Best Practices and Challenges in Building Capable Rich User Experiences: Announcing Real-World Ajax

It’s been nearly a year in the making but I’m finally pleased to announce the release of Real-World Ajax, a massive new compendium of the Ajax spectrum that I’ve compiled and edited with Kate Allen in conjunction with leading Ajax authors from across the country.  While not generally available until later this month, with full availability on March 19th at the AjaxWorld Conference and Expo which I co-chair with SYS-CON Media’s Jeremy Geelan, this book marks a significant milestone in the brief history of Ajax, rich user experiences in general, and the growing challenges and opportunities in this space as we continue to witness a tectonic shift in the way Web apps are designed and built.

The inevitable conclusion: The Web page metaphor is just no longer a compelling model for the majority of online Web applications.  We are now rapidly leaving the era where static HTML is acceptable to the users and customers of our software.  Combined with the rise of badges and widgets, the growing prevalence of the Global SOA to give us vast landscapes of incredibly high value Web services and Web parts, it’s important to note that the use of Ajax is essential to even start exploiting these important trends.  Skirting the corners of this phenomenon are also the non-trivial challenges offered up by largely abandoning the traditional model of the browser.  Specifically, what happens to search engine optimiziation (SEO), disabled accessibility, link propogation (along with network effects), Web analytics, traditional Web user interface conventions, and more, which are all dramatically affected — often broken outright — by the Ajax Web application model?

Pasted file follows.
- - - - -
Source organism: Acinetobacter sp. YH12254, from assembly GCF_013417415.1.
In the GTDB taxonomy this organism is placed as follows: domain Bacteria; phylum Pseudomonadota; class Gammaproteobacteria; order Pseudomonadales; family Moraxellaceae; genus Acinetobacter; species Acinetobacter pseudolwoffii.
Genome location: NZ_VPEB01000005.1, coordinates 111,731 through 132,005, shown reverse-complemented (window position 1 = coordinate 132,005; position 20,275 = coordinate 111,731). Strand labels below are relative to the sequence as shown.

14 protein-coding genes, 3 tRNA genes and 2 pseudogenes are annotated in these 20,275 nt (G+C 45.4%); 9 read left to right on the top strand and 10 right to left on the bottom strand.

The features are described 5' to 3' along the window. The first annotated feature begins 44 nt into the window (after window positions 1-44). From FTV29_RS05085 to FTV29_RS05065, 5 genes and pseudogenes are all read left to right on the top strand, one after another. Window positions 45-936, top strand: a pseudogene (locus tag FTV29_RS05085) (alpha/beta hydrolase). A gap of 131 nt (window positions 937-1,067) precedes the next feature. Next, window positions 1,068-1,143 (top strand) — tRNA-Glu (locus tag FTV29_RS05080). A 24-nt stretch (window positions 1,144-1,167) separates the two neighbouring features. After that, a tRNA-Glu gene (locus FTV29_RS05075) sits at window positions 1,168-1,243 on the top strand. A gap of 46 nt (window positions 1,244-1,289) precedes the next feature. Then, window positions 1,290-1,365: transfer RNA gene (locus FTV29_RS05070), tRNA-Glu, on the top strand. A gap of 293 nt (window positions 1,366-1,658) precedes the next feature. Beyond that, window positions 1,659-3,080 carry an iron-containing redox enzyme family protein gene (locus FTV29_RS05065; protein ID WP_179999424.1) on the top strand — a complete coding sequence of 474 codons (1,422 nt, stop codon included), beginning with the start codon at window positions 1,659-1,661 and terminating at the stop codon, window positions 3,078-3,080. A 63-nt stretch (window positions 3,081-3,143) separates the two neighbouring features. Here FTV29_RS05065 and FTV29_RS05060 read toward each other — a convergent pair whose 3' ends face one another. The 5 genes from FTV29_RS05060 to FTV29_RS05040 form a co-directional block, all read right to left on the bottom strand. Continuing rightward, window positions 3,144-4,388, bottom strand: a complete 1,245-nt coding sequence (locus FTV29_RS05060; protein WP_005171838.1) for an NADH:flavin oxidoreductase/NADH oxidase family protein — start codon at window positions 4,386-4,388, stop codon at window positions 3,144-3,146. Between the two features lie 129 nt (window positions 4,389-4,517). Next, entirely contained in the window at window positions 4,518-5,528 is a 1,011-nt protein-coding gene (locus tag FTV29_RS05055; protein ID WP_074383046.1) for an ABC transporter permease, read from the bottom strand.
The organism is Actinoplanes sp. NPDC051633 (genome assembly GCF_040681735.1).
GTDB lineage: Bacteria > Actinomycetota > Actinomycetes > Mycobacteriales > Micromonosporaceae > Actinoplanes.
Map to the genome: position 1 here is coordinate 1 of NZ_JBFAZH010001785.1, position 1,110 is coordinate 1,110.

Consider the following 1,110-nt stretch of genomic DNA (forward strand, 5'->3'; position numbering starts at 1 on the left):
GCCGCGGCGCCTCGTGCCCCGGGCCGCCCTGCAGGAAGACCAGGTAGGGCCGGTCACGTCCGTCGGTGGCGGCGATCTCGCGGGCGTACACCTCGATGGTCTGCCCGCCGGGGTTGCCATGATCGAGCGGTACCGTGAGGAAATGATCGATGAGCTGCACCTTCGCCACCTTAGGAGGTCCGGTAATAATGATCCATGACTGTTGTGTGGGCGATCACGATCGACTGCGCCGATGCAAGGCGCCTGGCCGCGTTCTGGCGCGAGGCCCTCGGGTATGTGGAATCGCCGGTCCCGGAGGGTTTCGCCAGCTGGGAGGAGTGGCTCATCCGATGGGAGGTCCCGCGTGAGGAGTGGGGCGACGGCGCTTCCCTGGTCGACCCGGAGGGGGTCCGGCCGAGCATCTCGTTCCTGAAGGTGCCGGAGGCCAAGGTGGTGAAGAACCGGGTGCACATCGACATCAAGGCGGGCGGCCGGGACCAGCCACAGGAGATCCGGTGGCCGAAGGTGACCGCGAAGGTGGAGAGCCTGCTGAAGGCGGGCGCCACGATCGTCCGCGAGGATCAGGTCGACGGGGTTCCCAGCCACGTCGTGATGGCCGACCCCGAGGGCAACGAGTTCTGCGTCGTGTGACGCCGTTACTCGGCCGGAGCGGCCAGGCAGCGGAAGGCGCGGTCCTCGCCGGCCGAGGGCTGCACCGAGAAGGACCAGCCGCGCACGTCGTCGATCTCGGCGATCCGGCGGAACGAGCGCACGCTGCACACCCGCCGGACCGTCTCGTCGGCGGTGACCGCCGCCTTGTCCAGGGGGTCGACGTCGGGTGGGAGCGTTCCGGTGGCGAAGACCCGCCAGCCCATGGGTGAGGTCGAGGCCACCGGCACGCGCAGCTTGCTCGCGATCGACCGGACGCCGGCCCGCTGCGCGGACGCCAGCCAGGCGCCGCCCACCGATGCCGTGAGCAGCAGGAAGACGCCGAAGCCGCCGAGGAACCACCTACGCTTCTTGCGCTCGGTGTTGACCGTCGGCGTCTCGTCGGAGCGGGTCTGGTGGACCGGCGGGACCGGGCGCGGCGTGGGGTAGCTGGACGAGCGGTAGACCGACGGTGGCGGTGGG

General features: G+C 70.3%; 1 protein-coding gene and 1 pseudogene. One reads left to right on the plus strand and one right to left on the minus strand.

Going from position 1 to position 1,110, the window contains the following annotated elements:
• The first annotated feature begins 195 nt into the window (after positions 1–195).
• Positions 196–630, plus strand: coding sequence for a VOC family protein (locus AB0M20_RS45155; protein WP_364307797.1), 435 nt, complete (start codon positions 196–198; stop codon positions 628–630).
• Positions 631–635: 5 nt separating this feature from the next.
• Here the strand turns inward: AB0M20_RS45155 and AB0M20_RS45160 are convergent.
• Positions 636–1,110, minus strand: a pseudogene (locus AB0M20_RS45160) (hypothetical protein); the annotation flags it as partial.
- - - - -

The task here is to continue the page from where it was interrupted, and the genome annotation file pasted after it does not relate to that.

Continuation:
Some of these questions are answered directly in Real-World Ajax, but many are as yet relatively unanswered in an industry struggling to deal with a major mid-industry change.  The tools, processes, and technologies we’ve brought to bear to build Web applications are going to change a lot, as well as the skill sets.  As I wrote in my Seven Things Every Software Project Needs to Know About Ajax , these types of rich Web applications require serious software development skills, particularly as the browser is a relatively constrained environment compared to traditional software development runtime environments like Java and .NET.  

Of course, despite this issues — even because of them — it is a very exciting time to be in the Ajax business right now.  One big reason is that there are few Ajax products with clear market dominance yet and the dozens and dozens of Ajax libraries and frameworks currently available often a very diverse and compelling set of options for use as the foundation of the next great Ajax application.  While the Dojo Toolkit is probably the Ajax toolkit with the largest mindshare and lots of industry interest, the big vendors such as Microsoft and their Microsoft’s ASP.NET Ajax (aka Atlas) show that the story is just as the first major products from big vendors make their way to market.  There’s little doubt that we’ll continue to see the Ajax market maturing and I’m looking forward to a variety of upcoming improvement to Ajax such as Project Tamarin, the high-speed Javascript engine donated by Adobe to the Mozilla project, the ongoing evolution of OpenAjax, and the 1.0 release of Dojo sometime this year, to name just a few of the exciting things that have the potential to ensure Ajax continues to grow and evolve. 

While we expect that Real-World Ajax will give you a front row seat to the thinking and techniques of some of the industry’s best and brightest, here’s a short list of things that are still not generally well known about Ajax:

Underappreciated But Important Facts about Ajax